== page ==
Brexit secretary David Davis was warned he could be "in contempt of parliament" after asking his department to redact all market-sensitive information from the impact assessments he handed over to MPs yesterday.
An urgent question was granted to Labour's shadow Brexit secretary Keir Starmer to ask Davis to make a statement in parliament about the 850-page analysis of how Brexit will impact 58 sectors that make up 85% of the UK economy, handed to a select committee on Monday.
The Commons Exiting the European Union Committee, chaired by Labour MP Hilary Benn, met this morning to decide how to react to the heavily redacted version given to them by the Brexit department. It was also handed to the Lords Brexit committee and the devolved administrations.
The Brexit committee has since confirmed that it will arrange for members to meet in private to view the document. It will also ask Davis to attend an evidence session as a matter of urgency, to confirm the process behind the department’s actions.
The Department for Exiting the European Union was forced to hand over the analysis following an opposition day motion on 1 November, having previously refused claiming publication would undermine policy creation.
According to Brexit minister Robin Walker, the reports cover a description of each sector, the current EU regulatory regime, existing frameworks for how trade is facilitated between countries in this sector, and sector views.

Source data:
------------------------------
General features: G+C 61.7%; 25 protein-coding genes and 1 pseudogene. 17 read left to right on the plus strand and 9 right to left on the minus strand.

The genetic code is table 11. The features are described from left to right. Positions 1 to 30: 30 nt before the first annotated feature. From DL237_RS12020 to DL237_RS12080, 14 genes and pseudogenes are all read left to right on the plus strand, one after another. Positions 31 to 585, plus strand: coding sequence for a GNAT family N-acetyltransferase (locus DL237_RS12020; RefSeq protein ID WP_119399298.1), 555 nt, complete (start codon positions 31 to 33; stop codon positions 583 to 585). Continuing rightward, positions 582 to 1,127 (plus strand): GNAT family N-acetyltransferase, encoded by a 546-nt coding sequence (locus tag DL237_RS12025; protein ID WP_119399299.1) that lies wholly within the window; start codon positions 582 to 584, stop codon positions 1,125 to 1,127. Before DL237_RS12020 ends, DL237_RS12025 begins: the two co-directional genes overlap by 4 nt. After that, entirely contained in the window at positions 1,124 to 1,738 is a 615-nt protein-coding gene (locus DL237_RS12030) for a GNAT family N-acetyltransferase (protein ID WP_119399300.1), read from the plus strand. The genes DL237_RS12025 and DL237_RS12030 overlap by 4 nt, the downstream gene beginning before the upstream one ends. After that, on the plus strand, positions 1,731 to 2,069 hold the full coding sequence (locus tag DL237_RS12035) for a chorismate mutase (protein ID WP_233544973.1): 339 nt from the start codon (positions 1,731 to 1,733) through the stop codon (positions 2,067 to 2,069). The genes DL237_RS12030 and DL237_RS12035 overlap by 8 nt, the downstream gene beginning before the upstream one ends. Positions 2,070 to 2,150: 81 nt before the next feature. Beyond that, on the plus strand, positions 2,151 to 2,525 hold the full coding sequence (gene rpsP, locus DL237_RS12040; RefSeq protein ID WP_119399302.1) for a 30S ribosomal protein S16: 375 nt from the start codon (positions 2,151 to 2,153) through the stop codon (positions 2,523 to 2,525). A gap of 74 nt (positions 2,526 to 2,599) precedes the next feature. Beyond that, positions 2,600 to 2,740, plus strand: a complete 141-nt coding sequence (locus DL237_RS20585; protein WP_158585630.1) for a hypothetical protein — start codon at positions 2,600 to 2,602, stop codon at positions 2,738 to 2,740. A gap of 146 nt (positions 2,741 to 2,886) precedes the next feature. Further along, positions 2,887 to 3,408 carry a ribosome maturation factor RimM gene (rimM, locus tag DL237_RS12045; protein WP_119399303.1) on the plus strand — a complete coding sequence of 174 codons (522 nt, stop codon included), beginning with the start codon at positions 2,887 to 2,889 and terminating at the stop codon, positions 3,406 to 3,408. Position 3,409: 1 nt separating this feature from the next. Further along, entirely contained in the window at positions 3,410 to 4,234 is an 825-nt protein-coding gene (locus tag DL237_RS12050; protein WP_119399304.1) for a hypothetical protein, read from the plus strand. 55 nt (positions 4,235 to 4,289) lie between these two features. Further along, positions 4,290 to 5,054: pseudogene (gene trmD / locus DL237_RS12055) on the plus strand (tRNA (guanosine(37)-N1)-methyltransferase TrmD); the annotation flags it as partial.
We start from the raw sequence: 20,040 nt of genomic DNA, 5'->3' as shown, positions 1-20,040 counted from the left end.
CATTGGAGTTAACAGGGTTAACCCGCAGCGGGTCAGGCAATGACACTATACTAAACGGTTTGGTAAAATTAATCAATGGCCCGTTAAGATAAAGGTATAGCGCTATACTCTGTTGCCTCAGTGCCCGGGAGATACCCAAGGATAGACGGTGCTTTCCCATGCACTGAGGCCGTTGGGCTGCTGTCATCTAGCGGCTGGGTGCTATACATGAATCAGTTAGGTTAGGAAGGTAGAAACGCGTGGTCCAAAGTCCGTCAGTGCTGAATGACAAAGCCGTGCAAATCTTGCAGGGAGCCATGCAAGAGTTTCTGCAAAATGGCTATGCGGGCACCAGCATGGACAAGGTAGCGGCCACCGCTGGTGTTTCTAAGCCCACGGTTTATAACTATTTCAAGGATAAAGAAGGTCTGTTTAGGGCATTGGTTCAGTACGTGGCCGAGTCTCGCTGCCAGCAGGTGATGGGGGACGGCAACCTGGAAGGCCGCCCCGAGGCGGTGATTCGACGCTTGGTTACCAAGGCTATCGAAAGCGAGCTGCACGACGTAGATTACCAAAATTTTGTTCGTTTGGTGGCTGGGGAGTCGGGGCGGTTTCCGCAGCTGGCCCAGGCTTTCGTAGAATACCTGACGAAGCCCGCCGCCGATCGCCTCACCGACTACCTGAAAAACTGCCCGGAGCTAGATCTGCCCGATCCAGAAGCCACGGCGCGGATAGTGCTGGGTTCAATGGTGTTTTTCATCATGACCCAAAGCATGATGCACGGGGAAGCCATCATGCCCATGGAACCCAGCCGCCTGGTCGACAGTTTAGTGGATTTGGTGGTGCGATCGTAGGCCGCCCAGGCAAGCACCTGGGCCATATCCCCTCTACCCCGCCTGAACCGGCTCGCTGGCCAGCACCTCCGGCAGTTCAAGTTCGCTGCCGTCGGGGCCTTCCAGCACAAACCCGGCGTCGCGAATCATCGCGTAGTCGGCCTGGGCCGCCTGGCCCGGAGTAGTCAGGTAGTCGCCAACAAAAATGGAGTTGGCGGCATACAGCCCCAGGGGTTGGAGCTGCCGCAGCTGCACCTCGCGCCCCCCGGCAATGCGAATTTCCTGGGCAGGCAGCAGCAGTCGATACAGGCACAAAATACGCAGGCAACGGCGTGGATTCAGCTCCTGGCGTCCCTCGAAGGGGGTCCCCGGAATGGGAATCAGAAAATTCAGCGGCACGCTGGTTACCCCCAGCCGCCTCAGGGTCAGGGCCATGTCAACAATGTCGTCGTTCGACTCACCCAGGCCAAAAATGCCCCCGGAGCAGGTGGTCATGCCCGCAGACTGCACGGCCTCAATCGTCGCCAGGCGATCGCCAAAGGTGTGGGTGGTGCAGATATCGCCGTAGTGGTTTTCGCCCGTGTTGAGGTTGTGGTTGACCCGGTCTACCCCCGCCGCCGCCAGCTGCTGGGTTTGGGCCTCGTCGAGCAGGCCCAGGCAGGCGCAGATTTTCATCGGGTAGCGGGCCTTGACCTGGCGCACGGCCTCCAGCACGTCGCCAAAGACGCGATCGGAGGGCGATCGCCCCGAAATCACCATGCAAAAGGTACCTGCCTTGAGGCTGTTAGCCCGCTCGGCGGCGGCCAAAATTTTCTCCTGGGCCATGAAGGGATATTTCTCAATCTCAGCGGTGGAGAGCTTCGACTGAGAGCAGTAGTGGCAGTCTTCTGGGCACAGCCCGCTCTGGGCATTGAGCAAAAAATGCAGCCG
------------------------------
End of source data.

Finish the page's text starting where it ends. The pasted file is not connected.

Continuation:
"We now consider the motion of 1 November 2017 to have been satisfied," he added.
But MPs have reacted with fury at the decision to redact market- and negotiation-sensitive information, and Starmer told BBC Radio 4’s Today programme that the government appeared to be failing in its obligation to release the assessments.
"They are certainly treating parliament with contempt and we intend to press the Speaker on the issue and raise the issue of whether they are now in contempt. Having agreed to this procedure, they are now breaching it at the 11th hour," he said.
The Speaker, John Bercow, has granted Starmer an urgent question this afternoon.
There has been some confusion about the format of these documents, which were thought to be 58 separate analyses – something Davis has denied.
“Since the start of this process the government has been clear there are not, nor have there ever been, a series of discrete impact assessments arising out of our analysis of the 58 sectors," he wrote in a letter to Benn.
Civil servants in DExEU have therefore had to spend the last couple of weeks pulling internal data together into a usable form in order to release the impact assessments to parliament.
The department confirmed that its "overall programme of work is comprehensive, thorough and is continuously updated" and that the sectoral analysis is "simply one part of it".